Having a Vision Is Key to Getting What You Want

The Marche Region of Italy:

April 23 – 30, 2010

A picture of Italy has been on my vision board for the past 10 years.  We are currently enjoying our fifth trip to Italy and next month we come back for our sixth trip.  A trip to Italy is a sensory delight.

What I know for sure is this:  if you want something — really desire something – you can have it if you put out to the universe that it’s your intention.   My motto is to say it, taste it, hear it, see it and do it!  When you think of this thing you want, what is the feeling you will have when you get it?  Picture it in your mind and feel it with all your senses.  Put a visual up so you can see it and manifest it daily.

Three years ago at a fundraiser for Wild Oregon, I bid on and won a week at a large villa in the small village of Monte San Martino in the Marche region of Italy.

Marche is sandwiched between Umbria and Tuscany (Toscana) on one side and the Adriatic Sea on the other.   Mountains make up 30 percent of the area and the rest is made up of lush green hills.  This region is full of hills towns that stand on hill after hill in the distance.

As in all of Italy, eating is a slow food ritual in Marche.  Dinner usually begins around 9 pm and can last until 11 pm or later.  The Marche region is best known for it’s excellent seafood, truffles, mushrooms, meats, olives, grapes and especially formaggio (cheese).

We tasted each of the wines this region is most known for and they were all very good.  Two excellent DOC reds are Rosso Picenco that is made up of 60 percent Sangiovese and 40 percent Montepulciano grapes.  The Rosso Conero is made with Montepulciano grapes with a bit of Sangiovese. The best-known white wine is Verdicchio Classico dei Castelli di Jesi dei Fratelli Bucci.

At the Del Priori restaurant, a four-generation restaurant in Monte San Martino, we watched John’s pork cooked over the open fire, which is typical of the Marche region.   Another night he had their specialty pasta dish made with fresh nettles, which was delicious.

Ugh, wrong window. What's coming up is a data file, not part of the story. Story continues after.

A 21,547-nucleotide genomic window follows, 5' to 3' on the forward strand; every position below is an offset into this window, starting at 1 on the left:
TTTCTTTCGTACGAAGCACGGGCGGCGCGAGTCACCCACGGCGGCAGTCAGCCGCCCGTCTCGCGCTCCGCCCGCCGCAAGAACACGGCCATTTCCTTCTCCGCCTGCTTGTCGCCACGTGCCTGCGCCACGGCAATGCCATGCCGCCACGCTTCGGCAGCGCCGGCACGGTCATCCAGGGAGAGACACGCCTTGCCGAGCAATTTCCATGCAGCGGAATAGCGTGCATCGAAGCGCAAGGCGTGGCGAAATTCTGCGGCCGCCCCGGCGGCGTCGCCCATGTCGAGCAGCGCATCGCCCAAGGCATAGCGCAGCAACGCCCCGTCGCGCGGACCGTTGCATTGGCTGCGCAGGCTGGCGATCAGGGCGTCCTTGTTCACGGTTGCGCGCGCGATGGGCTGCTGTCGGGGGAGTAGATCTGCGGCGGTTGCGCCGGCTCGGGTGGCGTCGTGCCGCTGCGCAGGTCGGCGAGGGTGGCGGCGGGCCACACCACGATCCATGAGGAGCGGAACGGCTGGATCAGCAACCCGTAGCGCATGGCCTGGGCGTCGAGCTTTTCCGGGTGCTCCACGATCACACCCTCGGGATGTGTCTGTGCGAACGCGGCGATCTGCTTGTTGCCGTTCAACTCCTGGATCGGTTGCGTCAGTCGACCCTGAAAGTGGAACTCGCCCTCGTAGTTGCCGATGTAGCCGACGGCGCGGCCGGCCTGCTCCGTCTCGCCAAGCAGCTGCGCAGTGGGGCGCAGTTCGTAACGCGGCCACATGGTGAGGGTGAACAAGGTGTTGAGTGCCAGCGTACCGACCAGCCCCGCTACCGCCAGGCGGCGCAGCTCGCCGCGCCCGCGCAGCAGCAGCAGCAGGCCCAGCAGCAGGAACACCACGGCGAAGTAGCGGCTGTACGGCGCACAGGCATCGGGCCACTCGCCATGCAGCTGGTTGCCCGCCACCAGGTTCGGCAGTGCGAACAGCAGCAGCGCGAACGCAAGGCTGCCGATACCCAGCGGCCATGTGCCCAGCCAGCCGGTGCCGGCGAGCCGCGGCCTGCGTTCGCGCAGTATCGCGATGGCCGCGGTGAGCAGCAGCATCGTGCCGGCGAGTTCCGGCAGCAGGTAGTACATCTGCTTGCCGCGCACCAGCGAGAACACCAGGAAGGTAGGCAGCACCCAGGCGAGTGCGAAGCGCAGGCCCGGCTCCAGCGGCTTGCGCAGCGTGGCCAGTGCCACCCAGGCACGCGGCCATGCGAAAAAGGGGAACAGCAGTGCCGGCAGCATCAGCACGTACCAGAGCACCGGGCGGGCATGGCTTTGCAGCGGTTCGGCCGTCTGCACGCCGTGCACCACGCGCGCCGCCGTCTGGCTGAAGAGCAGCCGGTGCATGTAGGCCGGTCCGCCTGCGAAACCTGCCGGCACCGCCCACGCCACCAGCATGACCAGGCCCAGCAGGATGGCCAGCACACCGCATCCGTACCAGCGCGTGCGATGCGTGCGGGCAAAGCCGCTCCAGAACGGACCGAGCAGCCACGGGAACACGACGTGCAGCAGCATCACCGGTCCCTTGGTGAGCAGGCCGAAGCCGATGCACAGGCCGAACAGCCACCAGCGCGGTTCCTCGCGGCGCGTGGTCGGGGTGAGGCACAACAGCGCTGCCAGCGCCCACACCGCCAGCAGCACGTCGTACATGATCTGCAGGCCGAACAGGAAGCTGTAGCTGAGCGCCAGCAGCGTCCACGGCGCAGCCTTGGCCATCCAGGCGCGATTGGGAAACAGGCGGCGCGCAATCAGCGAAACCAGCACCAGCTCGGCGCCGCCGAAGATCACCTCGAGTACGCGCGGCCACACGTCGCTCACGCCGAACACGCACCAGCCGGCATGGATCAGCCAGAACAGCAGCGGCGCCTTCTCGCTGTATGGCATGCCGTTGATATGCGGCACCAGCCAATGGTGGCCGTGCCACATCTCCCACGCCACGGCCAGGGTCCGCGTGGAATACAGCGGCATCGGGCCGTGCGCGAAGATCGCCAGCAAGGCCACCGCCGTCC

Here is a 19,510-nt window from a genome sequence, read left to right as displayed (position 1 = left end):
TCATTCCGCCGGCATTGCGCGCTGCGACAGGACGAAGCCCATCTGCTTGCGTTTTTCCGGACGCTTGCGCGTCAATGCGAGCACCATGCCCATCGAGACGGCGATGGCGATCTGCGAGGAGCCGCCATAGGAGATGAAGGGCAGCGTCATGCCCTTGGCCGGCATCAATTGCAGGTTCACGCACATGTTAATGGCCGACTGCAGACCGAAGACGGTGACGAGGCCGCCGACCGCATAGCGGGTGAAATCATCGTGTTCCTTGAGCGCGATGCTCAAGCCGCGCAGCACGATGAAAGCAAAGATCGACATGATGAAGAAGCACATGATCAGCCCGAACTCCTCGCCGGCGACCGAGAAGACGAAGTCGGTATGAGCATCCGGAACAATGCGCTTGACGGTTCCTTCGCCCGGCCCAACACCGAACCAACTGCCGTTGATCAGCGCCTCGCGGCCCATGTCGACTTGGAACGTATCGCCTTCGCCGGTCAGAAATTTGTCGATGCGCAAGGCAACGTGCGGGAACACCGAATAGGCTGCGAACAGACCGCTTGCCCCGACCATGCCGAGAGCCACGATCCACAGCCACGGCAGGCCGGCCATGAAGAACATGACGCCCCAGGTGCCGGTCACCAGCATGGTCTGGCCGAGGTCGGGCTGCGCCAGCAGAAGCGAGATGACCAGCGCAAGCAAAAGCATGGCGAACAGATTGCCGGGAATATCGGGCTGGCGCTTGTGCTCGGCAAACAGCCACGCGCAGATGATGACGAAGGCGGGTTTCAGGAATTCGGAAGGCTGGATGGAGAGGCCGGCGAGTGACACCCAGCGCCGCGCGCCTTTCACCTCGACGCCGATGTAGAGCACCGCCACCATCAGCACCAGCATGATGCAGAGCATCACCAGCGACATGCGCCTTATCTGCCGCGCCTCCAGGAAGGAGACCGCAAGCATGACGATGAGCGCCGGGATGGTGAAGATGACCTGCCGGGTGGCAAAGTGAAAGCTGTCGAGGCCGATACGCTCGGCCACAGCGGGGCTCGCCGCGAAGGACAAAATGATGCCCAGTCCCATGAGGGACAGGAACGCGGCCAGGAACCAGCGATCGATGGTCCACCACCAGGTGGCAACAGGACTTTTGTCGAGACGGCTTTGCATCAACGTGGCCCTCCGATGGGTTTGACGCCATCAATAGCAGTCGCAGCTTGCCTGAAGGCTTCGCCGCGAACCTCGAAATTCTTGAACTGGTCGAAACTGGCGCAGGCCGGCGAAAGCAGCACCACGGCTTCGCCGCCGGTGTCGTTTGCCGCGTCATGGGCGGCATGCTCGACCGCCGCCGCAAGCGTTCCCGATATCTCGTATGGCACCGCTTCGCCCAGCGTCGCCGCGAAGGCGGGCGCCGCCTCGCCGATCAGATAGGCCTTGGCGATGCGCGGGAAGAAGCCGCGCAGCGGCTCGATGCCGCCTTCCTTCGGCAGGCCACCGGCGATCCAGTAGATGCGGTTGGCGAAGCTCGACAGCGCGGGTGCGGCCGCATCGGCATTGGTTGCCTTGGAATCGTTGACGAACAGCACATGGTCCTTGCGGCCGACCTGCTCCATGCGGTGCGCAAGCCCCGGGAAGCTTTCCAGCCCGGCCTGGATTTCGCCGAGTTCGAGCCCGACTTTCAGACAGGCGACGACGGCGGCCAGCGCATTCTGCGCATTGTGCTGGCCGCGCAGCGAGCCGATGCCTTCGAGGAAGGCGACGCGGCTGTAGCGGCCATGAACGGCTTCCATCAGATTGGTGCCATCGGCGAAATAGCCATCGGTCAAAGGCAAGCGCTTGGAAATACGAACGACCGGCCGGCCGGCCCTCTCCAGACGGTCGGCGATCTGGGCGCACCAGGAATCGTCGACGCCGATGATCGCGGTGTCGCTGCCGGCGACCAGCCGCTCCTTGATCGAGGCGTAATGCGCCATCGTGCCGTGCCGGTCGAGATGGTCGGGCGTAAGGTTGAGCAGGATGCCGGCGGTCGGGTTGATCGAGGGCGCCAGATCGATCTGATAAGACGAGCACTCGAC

Each day we drove to nearby hill towns to get the flavor of the area: Penna San Giovanni, Santa Vittoria, Smerillo, Amandola, and Montemonico just to mention a few.

Italy’s most famous pilgrimage is the town of Loreto in the Marche region, where the Shrine of the Virgin Mary’s Holy House is located.  In 1291, according to ancient tradition, angels transported the Virgin Mary’s stone house first to Croatia then to Loreto in 1294.  In the 15th century, a basilica of marble was built over it to protect it.  The Popes from the time of Julius II (1507) have considered the Holy House to be the place where the Blessed Virgin was conceived, brought up and where she received the Annunciation.   Archaeological excavations in1962 to 1965 at Nazareth and the ground below the Holy House, confirm the stones of the Holy House were transported to Loreto most likely by ship.

We visited this shrine and even though it was not the high season, it was packed with people weeping and touching the bricks in the walls of the Holy House.  One of my personal rituals is to send out my intentions for my life and good thoughts for others when I visit these spiritual and holy sites.  I think about all the positive energy that has been and is ignited in these ancient churches and spiritual sites and I feel the vibe!

Although we were not able to fit in a visit to Urbino, all guidebooks say it’s well worth the trip.  During the Renaissance, Urbino had one of the most refined courts in Italy, full of artists and scholars.  Urbino is the home of my favorite artist – Raphael, one of the most famous Renaissance artists.  In my college days, I was an art major and spent many hours in figure drawing classes practicing the Stippling technique and drawing from old masters such as Raphael and Michelangelo.

Stay tuned for our next great adventure: three days in Firenze.